"Blessed are the eyes that see what you see. For I tell you that many prophets and kings wanted to see what you see but did not see it, and to hear what you hear but did not hear it." Luke 10:23

Lord, thank you the freedom to receive your truth through stories. Thank you for creative imagination partnered with your gift of wisdom that teaches us your truth through the written and spoken word. May we search and find all your hidden morsels.

Tuesday, November 8, 2011

Pausing for Thanksgiving: Shoebox Letters

"Let this be written for a future generation, that a people not yet created may praise the Lord." Psalm 102:18

Tucked away up under the eaves sits an army-green footlocker full of early courting mementos and shoebox letters. 

We lived eight hours apart that first year, a decade before desktop computers and cell phones, so our affection spilled across blank pages at least three times a week.

 Those personal, hand-written words expressing emotions, drawing visions of our future now lay stacked atop one another--hidden treasures for future generations.

David, the shepherd boy and king, poured love-words out. Long days and nights spent in solitude--watching, feeling, expressing--living life. David's psalms, heart-cries, gratitudes to God, the creator of everything--stored away.

Opening Psalms today, I felt like a child discovering his hidden treasure of shoebox love letters to God. His raw affection poured out for all to read--uncontainable emotions, hopes, dreams, and prayers. His letters written not only to his audience of One, but "for a future generation, that a people not yet created (you and me) may praise the Lord" (Psalm 102:18).

Envisioning the eyes of future generations combing my words is something I often ponder as a writer. My shoebox love letters tell the story of courtship meant only for my family's eyes. I imagine our children, grandchildren, maybe great grandchildren giggling and crying over them as our story unfolds in their imaginations.

Yet, I wonder of my other writings--my public words. What do these words tell of my heart? Do they accurately tell my love story between me and God? Do they move the reader to worship? Do they bring glory to God?

"May the words of my mouth and the meditation of my heart be pleasing in your sight, O LORD, my Rock and my Redeemer." Psalm 19:14

It's been a privilege meeting some She Speaks writers this summer through Proverbs 31 Ministries. Their words move my heart to worship and praise God every time I read their blogs. I'm excited to host a few of them right here on Dawn's New Day throughout November and December.  Our first guest post will be this Thursday, November 10th by Heather Albondi. I know you'll be blessed as she pauses for thanksgiving.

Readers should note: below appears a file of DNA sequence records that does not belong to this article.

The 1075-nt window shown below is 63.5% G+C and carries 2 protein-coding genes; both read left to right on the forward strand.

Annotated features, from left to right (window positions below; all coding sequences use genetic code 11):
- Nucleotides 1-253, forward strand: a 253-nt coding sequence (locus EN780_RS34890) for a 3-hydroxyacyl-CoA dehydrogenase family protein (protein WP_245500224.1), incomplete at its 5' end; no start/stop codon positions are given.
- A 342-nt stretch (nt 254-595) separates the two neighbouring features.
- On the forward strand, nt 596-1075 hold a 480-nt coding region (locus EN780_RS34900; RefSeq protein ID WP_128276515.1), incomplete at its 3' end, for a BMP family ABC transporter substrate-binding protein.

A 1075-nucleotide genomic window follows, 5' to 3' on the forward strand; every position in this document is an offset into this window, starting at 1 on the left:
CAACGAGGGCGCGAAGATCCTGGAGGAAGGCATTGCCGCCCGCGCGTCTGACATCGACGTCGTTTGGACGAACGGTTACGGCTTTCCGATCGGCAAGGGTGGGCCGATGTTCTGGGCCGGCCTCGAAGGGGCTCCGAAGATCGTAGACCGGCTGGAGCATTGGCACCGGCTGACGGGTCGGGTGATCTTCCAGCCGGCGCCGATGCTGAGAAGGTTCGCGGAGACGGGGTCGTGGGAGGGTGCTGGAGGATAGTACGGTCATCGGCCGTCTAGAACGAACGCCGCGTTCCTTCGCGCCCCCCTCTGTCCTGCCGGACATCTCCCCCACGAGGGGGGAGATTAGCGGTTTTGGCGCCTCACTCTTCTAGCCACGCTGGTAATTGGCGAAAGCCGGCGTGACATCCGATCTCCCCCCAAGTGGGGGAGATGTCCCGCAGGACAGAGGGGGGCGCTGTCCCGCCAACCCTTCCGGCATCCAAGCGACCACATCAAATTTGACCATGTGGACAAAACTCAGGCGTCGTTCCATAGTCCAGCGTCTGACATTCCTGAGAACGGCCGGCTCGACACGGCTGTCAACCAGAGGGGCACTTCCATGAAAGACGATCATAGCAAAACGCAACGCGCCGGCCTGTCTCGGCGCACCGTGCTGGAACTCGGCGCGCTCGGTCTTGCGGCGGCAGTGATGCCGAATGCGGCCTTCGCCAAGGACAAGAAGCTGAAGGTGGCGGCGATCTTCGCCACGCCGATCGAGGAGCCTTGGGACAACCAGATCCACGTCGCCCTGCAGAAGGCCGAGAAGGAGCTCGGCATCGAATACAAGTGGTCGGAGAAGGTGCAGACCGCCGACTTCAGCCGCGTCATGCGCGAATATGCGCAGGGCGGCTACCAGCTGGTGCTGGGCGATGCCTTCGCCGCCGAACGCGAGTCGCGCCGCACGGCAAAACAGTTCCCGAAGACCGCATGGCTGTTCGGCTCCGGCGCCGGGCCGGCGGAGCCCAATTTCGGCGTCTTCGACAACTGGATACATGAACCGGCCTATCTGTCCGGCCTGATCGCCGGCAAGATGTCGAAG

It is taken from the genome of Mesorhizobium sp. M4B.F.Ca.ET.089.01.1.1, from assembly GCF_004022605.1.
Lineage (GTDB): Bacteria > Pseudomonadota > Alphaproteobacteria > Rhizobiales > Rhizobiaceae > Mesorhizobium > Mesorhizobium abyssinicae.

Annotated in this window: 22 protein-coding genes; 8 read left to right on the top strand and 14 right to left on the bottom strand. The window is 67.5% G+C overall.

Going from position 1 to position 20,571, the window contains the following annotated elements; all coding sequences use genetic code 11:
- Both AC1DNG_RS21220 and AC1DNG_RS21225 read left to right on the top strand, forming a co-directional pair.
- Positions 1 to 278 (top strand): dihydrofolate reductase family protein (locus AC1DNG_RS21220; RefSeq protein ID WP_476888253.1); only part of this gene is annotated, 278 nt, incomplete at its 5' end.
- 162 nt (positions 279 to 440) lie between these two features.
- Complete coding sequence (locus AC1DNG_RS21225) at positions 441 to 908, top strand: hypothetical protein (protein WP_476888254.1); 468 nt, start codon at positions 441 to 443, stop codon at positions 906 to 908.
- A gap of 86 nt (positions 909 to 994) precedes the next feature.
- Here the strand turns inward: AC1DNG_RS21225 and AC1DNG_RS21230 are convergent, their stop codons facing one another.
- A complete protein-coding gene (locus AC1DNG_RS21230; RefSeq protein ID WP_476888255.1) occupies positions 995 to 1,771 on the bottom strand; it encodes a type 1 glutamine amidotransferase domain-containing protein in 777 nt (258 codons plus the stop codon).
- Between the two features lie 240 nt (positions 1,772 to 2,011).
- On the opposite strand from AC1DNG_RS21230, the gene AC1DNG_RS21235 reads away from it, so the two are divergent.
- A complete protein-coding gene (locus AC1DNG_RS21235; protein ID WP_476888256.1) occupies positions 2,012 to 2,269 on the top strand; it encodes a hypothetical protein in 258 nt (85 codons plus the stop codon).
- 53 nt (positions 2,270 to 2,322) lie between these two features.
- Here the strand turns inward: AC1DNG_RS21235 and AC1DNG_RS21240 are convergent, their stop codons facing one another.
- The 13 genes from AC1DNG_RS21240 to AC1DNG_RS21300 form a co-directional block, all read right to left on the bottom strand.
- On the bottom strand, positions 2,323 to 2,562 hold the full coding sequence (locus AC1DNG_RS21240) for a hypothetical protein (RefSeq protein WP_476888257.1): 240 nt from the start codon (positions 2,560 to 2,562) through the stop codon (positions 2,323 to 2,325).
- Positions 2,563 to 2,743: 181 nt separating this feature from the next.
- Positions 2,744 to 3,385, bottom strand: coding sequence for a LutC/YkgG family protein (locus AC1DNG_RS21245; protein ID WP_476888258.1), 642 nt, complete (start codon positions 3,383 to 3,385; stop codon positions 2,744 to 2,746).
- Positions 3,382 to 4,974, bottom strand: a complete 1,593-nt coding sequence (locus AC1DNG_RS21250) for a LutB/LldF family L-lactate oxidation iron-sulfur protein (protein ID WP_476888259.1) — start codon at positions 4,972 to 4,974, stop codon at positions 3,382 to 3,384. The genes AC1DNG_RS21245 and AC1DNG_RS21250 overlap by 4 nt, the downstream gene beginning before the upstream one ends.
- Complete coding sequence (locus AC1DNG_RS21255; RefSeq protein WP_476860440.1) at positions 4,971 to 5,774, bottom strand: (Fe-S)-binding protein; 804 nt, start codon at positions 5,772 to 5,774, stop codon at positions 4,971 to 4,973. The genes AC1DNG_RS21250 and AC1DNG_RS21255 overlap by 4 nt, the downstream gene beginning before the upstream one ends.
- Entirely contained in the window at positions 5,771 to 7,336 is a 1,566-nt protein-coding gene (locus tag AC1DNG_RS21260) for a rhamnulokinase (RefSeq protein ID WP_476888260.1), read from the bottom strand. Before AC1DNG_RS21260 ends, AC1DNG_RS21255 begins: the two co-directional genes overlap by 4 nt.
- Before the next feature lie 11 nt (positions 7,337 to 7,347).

Monday, November 7, 2011

Pausing for Thanksgiving: God's Splendor

"Ascribe to the Lord the glory due his name; worship the Lord in the splendor of his holiness." Psalm 29:2

Daybreak reveals early snow devastation along crooked country roads. Rugged trees toppled, limbs weighed down, bent low, snapped, dangling like loose teeth. Fire-reds, brilliant yellows, orange hues--all muted.  Autumn's splendor stolen. Nature askew.

Road bends, curves, climbs. Movement ahead. I brake slow. Graceful doe eyes blink left, then right--white tail cautions. My heart leaps joy watching her join doe-eyed sisters under wooded cover. God's grandeur in creation.

One kind woman stops at my table of books. Our hearts connect and before she parts, lifts her eyes, a hand--whispers God's blessing. She didn't realize my ears heard. God's beauty in spoken word.

We rake brown leaves for jumping. Three-year-old granddaughter notices, "Grams, this flower is my favorite color. May I pick it?" Delicate pink blooms frozen in time, survived the storm. God's glory on thorny bush.

And I think, who is God that I should ever be disappointed? Amidst the storm, through devastation and disappointment His glory still shines forth. Everything, everywhere begs us worship Him. But, will we? Will we train our eyes to notice his glory?

Will you be watchful today for God-glory around you? 

"Who among the gods is like you, O LORD? Who is like you— majestic in holiness, awesome in glory, working wonders?" Exodus 15:11


Lord,
How majestic is your name. How wonderful your glory shows all around. Teach us to be mindful of you, ever watching, ever listening for you. Reveal yourself to us today, that we may worship you.

Thursday, November 3, 2011

Thankful Thursday: Broken Limbs

"And whatever you do, whether in word or deed, do it all in the name of the Lord Jesus, giving thanks to God the Father through him." Colossians 3:17

October snow melts under warming skies lifting its icy hold on still green earth. I venture out mindful of broken limbs piled high against scarred trees through town.

I take the narrow wooded road. Unmarked hazards slow me, cause fear. I almost turn back, but her lonely waiting, needy anticipation begs me come. I creep up toward the hill where she sits behind brick and glass nursing her own broken limb.

She too is scarred from unprecedented storms. Her once strong limb carried her miles around New England town each day, now lays broken, bruised and braced. She sits wishing for younger, stronger, healthier, less lonely times. Who wouldn't? She prays, too--for healing--with faith and patience and thanks. She who lives broken gives thanks.

Thankfulness in the midst of brokenness. Thanks for brokenness. Is this what God wants?